A homeless drug addict who started fires at a Sheffield hotel and two Kent hospitals so he could rifle through tills has been jailed for eight years.
Thomas Ashcroft, 35, who previously admitted arson and burglary, was sentenced at Canterbury Crown Court.
The court has heard he had a £250-a-day crack cocaine and heroin addiction.
Ashcroft targeted the Hilton in Sheffield on 15 July, Medway Maritime Hospital on 29 August and the Kent and Canterbury Hospital on 30 August.
When Ashcroft admitted arson being reckless as to whether life was endangered and burglary at the hospital and two hotels in October, he also asked for eight further offences to be taken into consideration.
Ashcroft has appeared in court 65 times for 150 offences, mainly theft-related.
'Wracked by addiction'
Prosecuting, Martin Yale said Ashcroft burgled Rotherham hospital in South Yorkshire on 14 July, weeks after being released from jail. He also set fires at the Hilton in Sheffield and Manchester's Midland Hotel, the court heard.
He was arrested for shoplifting in Blackburn, Lancashire, and returned to custody for four weeks.
In Brighton, he started fires at the Royal Albion Hotel, Sealife Centre and the Dome, and then Gatwick Airport in West Sussex.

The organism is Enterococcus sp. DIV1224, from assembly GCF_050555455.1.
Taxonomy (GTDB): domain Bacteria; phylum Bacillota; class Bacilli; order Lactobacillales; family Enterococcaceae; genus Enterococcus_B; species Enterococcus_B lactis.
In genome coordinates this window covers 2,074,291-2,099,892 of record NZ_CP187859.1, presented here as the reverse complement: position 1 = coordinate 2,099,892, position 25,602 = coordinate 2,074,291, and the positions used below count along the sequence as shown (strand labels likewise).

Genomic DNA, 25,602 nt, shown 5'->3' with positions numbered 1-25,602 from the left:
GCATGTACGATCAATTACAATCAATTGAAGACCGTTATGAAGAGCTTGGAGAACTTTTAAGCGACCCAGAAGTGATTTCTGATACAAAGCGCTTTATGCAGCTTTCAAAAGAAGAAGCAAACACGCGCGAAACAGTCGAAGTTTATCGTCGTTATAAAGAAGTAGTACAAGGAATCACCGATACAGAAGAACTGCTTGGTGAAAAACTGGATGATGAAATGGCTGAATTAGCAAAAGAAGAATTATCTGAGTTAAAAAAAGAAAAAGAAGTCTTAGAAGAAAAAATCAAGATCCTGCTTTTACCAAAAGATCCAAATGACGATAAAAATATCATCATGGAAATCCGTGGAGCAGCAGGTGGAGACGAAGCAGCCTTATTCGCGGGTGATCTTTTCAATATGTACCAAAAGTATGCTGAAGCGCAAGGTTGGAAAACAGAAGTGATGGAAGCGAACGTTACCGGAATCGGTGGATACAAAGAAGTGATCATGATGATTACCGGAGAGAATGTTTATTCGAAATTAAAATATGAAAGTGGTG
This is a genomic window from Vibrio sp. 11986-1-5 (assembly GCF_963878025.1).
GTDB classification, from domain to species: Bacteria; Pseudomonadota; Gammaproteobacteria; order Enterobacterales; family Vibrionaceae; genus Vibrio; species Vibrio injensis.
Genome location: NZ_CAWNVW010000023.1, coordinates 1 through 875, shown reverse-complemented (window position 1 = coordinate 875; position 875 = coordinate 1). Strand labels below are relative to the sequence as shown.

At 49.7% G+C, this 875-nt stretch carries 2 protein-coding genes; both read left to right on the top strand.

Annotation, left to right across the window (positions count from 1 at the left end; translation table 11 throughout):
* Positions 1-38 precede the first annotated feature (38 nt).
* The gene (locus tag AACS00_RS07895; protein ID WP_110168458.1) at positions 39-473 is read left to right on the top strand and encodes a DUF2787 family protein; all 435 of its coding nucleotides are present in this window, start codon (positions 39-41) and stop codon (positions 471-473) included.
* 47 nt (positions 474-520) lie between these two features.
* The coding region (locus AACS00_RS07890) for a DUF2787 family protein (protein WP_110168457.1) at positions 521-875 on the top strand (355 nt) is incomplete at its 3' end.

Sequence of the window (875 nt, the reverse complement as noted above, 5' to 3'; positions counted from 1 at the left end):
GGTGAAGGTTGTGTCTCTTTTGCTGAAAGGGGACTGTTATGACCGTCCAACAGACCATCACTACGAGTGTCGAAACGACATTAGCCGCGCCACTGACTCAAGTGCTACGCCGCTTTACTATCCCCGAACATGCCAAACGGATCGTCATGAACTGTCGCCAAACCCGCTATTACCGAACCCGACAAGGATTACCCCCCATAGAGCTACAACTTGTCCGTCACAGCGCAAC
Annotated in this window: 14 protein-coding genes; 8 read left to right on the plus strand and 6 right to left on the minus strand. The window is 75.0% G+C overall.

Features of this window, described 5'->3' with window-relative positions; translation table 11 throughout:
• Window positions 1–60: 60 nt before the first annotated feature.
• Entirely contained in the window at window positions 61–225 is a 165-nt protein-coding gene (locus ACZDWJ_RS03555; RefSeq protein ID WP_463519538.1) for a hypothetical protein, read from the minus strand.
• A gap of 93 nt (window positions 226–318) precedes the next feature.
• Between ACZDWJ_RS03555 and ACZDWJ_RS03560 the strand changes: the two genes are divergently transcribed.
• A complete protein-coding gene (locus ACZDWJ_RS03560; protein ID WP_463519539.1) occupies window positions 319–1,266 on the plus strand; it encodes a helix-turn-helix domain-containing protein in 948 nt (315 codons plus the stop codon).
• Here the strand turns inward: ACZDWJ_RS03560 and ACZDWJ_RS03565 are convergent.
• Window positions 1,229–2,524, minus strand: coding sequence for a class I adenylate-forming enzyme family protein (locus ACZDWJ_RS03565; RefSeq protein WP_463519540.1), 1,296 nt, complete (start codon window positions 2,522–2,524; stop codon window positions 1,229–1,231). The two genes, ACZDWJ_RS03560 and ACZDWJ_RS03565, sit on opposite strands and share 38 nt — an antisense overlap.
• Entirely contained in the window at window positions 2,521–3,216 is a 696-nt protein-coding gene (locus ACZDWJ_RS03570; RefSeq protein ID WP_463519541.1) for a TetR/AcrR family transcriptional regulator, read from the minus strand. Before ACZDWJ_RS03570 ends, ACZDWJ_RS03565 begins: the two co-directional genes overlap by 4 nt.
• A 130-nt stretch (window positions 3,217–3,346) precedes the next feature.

He set fires at Crawley Hospital and the two Kent hospitals before surrendering himself to police with the situation "spiralling out of control".
In mitigation, defence counsel Peter Forbes said Ashcroft had a "fundamental personality disorder".
He said Ashcroft targeted premises which had smoke detectors and sprinklers and did not use petrol.
"This man plainly has been wracked by drug addiction for many years," he said.
Mr Forbes said Ashcroft's descent into drugs followed the death of his parents when he was young, leading him to be raised in care.
Judge James O'Mahony accused Ashcroft of "sheer pre-meditated wickedness".
He said the real gravity of Ashcroft's crimes was that he set fire to three hospitals, in order to steal "trifling amounts of money".
"You gave no thought or understanding to other people in there," he added.
The judge said there was "real danger" to people in the premises Ashcroft targeted.
After the hearing, Det Insp Lee Whitehead said Ashcroft endangered the lives of hundreds of people.
He said: "To force cancer patients to abandon their treatment is nothing short of sickening."
Kent Fire and Rescue Service (KFRS) director of service delivery Steve Griffiths said: "Any deliberate act of fire setting is dangerous and KFRS hopes the jail sentence given today will deter others from this potentially deadly act."